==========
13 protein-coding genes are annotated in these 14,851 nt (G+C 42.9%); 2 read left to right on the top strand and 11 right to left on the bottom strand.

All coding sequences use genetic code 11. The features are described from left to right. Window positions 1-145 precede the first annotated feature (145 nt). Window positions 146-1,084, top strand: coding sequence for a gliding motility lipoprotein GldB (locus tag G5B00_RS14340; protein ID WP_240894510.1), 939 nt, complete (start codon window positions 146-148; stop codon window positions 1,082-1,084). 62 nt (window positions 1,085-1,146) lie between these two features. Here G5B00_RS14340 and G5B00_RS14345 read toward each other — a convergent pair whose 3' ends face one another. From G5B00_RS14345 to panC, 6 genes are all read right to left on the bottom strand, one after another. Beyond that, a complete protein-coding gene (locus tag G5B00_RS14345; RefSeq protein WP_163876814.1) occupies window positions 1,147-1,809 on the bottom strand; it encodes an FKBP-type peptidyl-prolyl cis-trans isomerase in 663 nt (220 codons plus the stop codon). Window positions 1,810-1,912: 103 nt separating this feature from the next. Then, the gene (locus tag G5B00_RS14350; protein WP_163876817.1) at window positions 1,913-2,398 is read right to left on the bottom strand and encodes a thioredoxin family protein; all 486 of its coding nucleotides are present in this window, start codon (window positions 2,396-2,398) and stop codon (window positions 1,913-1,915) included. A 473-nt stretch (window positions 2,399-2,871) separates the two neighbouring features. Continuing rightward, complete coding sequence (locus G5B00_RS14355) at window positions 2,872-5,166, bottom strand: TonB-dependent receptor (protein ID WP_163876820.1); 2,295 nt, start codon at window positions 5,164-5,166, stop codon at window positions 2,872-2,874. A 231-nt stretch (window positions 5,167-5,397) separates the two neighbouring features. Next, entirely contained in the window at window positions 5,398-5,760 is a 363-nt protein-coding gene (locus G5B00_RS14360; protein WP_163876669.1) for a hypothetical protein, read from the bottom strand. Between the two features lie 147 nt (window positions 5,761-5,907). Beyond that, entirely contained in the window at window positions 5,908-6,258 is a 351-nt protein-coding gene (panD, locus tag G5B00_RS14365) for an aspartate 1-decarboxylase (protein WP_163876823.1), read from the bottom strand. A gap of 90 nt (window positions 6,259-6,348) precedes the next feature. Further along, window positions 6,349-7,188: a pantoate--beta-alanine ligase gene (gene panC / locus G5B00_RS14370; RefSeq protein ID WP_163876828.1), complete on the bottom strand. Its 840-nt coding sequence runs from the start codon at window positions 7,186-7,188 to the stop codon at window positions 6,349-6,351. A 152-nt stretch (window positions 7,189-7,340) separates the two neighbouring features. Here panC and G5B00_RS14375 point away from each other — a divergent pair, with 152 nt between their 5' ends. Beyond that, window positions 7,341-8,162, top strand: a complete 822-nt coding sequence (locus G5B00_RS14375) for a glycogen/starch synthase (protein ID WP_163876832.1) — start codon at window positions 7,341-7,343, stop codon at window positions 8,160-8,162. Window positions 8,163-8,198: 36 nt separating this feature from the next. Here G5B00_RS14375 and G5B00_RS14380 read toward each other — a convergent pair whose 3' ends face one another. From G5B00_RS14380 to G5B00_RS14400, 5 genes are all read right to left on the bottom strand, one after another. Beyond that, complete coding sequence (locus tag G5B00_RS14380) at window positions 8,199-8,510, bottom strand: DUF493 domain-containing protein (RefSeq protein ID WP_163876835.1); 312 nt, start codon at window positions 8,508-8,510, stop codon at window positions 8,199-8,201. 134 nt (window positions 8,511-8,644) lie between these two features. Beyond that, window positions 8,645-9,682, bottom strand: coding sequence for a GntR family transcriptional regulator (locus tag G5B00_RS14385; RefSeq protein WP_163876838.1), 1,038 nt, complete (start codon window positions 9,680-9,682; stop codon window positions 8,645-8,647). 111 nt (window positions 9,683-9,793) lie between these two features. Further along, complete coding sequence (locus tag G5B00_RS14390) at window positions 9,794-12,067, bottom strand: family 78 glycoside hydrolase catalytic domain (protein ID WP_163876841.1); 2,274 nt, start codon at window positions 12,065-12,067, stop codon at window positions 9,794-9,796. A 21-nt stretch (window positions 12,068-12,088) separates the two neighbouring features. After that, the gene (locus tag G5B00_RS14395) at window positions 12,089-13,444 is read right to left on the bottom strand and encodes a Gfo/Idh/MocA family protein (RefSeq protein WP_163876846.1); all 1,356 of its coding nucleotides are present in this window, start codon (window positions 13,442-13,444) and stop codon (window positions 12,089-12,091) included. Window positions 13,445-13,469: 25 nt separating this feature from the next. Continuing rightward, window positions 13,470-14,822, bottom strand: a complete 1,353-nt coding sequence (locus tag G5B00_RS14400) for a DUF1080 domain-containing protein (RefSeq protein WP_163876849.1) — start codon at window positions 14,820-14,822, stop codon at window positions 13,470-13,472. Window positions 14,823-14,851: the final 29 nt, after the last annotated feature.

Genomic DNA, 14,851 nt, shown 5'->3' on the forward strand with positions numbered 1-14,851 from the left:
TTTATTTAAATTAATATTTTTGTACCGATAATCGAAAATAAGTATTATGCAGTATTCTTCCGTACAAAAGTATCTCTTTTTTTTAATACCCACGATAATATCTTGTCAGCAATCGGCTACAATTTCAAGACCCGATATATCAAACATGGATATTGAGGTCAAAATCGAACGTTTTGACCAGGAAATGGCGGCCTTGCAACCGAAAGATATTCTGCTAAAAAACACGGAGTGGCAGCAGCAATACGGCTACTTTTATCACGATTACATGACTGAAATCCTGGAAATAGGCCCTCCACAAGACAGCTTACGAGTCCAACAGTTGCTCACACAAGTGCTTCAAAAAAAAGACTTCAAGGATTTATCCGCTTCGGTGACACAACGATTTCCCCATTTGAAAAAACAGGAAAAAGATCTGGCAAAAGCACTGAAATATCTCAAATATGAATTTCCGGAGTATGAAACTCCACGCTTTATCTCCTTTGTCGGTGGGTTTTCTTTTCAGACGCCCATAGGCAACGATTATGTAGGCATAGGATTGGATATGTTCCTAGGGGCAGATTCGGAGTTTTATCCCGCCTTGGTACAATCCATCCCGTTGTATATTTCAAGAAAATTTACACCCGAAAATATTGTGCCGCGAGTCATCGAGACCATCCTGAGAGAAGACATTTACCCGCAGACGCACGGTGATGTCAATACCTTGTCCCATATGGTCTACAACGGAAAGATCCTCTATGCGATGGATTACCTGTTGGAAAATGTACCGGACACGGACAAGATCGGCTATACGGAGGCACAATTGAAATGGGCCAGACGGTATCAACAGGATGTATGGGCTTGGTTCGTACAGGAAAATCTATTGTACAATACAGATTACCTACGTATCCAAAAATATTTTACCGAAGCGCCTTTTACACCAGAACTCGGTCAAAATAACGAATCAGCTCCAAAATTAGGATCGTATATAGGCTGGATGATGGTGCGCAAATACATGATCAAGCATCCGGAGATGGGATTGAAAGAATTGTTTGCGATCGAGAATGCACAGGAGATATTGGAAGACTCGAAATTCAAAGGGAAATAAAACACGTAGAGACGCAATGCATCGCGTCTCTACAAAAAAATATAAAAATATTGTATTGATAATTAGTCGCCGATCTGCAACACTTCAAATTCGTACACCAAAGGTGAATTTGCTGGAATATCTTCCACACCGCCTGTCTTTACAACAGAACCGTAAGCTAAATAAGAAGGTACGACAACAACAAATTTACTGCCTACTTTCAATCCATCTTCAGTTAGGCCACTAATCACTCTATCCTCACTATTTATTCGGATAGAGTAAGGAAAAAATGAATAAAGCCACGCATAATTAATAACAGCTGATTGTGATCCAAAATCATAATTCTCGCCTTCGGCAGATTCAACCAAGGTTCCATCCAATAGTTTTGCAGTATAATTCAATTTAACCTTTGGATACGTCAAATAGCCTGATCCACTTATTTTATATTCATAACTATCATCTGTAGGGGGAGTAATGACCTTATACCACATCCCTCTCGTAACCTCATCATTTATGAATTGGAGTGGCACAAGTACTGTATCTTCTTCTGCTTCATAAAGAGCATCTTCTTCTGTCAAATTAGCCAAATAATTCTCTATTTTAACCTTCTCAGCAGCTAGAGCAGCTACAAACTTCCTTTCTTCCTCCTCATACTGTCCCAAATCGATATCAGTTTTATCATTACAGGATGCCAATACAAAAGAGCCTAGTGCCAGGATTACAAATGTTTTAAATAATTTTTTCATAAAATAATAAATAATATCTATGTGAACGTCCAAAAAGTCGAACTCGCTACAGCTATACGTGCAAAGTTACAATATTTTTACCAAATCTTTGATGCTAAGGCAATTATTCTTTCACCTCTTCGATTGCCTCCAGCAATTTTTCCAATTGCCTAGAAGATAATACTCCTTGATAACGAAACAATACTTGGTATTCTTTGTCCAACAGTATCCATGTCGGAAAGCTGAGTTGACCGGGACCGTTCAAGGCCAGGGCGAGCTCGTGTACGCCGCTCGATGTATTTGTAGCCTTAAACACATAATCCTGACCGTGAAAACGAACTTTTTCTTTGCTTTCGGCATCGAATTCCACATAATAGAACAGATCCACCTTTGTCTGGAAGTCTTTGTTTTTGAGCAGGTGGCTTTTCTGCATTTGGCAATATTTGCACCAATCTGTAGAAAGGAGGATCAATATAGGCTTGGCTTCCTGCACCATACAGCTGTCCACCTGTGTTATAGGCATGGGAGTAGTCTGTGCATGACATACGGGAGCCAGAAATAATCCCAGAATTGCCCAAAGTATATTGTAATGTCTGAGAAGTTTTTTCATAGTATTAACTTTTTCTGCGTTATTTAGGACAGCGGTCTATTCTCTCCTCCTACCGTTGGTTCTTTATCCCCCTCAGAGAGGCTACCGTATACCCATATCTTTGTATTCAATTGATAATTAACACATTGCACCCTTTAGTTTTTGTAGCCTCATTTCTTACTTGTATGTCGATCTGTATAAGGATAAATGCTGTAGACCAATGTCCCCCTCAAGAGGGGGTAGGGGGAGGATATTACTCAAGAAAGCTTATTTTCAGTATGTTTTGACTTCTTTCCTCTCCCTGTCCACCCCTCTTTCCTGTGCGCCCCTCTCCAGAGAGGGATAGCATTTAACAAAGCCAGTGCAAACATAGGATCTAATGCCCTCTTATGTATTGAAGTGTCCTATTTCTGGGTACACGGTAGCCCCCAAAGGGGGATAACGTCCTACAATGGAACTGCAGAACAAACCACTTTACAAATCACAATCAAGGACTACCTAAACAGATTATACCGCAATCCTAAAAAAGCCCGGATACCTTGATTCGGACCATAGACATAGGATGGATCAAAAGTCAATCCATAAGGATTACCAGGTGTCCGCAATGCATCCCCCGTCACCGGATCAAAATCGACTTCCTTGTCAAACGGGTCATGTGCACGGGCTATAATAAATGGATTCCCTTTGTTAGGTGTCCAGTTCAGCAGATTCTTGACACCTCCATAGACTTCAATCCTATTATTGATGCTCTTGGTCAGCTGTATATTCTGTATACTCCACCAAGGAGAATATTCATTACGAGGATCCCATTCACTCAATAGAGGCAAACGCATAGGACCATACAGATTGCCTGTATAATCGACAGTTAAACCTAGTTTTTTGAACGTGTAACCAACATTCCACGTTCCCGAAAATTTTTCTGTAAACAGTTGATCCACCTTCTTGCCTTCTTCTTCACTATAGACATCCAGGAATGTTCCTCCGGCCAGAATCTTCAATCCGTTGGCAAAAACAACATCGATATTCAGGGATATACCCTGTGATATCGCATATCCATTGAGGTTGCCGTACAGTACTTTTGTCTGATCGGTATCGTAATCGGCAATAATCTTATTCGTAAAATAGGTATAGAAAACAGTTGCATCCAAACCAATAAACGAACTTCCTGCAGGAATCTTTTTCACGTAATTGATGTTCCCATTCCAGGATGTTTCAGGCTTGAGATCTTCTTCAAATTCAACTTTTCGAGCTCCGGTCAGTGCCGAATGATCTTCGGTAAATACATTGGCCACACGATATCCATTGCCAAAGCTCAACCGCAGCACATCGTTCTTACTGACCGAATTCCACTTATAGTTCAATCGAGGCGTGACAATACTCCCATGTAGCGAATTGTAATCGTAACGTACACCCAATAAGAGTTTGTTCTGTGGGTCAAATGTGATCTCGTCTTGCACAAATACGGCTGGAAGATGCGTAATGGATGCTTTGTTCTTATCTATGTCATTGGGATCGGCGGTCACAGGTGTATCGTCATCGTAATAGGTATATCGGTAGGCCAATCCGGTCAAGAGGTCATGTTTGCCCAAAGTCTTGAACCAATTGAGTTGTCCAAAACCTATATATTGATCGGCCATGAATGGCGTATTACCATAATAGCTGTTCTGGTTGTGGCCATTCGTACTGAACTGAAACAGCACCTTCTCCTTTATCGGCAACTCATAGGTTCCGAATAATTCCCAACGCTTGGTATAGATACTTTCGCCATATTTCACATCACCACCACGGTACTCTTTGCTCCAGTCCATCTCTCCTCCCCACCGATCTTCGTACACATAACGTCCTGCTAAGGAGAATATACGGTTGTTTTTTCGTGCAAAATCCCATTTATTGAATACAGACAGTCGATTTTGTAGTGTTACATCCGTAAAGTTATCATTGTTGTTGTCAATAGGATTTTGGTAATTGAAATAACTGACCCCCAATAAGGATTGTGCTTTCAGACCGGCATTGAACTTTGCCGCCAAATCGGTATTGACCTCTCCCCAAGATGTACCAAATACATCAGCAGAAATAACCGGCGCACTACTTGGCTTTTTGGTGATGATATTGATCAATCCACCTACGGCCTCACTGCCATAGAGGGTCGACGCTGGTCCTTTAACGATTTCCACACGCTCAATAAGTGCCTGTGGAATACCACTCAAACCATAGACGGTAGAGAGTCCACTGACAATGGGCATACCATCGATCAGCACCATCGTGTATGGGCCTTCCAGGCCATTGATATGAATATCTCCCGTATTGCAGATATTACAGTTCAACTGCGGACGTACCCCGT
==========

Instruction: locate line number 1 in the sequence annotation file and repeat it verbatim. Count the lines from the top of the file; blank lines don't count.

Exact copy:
13 protein-coding genes are annotated in these 14,851 nt (G+C 42.9%); 2 read left to right on the top strand and 11 right to left on the bottom strand.